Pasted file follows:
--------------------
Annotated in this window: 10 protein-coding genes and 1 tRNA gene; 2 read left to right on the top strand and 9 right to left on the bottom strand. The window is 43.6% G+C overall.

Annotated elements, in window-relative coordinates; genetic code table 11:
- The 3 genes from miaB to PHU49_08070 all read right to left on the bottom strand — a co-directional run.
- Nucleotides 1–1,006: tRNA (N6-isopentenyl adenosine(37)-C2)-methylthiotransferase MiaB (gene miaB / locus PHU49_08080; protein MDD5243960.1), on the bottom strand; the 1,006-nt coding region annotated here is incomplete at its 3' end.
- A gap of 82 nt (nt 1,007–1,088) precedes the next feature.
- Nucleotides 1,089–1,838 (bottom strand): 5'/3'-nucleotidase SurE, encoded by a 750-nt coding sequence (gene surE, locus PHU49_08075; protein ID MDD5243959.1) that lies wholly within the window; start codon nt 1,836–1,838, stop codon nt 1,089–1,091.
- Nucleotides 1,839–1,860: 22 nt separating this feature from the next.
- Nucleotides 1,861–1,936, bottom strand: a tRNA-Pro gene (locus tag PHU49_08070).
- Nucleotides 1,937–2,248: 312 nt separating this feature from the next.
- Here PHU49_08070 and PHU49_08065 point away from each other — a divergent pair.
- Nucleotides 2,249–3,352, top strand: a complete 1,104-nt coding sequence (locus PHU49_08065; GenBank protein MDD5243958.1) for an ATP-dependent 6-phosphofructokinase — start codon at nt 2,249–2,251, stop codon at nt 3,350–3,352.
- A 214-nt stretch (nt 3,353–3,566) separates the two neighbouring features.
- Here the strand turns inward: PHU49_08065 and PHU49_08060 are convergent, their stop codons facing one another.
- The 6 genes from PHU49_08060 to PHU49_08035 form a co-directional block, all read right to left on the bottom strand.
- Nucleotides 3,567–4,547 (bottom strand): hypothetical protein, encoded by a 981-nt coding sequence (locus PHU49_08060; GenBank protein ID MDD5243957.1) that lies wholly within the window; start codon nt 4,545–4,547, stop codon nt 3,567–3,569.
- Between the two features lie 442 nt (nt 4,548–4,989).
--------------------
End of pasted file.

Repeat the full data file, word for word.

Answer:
Annotated in this window: 10 protein-coding genes and 1 tRNA gene; 2 read left to right on the top strand and 9 right to left on the bottom strand. The window is 43.6% G+C overall.

Annotated elements, in window-relative coordinates; genetic code table 11:
- The 3 genes from miaB to PHU49_08070 all read right to left on the bottom strand — a co-directional run.
- Nucleotides 1–1,006: tRNA (N6-isopentenyl adenosine(37)-C2)-methylthiotransferase MiaB (gene miaB / locus PHU49_08080; protein MDD5243960.1), on the bottom strand; the 1,006-nt coding region annotated here is incomplete at its 3' end.
- A gap of 82 nt (nt 1,007–1,088) precedes the next feature.
- Nucleotides 1,089–1,838 (bottom strand): 5'/3'-nucleotidase SurE, encoded by a 750-nt coding sequence (gene surE, locus PHU49_08075; protein ID MDD5243959.1) that lies wholly within the window; start codon nt 1,836–1,838, stop codon nt 1,089–1,091.
- Nucleotides 1,839–1,860: 22 nt separating this feature from the next.
- Nucleotides 1,861–1,936, bottom strand: a tRNA-Pro gene (locus tag PHU49_08070).
- Nucleotides 1,937–2,248: 312 nt separating this feature from the next.
- Here PHU49_08070 and PHU49_08065 point away from each other — a divergent pair.
- Nucleotides 2,249–3,352, top strand: a complete 1,104-nt coding sequence (locus PHU49_08065; GenBank protein MDD5243958.1) for an ATP-dependent 6-phosphofructokinase — start codon at nt 2,249–2,251, stop codon at nt 3,350–3,352.
- A 214-nt stretch (nt 3,353–3,566) separates the two neighbouring features.
- Here the strand turns inward: PHU49_08065 and PHU49_08060 are convergent, their stop codons facing one another.
- The 6 genes from PHU49_08060 to PHU49_08035 form a co-directional block, all read right to left on the bottom strand.
- Nucleotides 3,567–4,547 (bottom strand): hypothetical protein, encoded by a 981-nt coding sequence (locus PHU49_08060; GenBank protein ID MDD5243957.1) that lies wholly within the window; start codon nt 4,545–4,547, stop codon nt 3,567–3,569.
- Between the two features lie 442 nt (nt 4,548–4,989).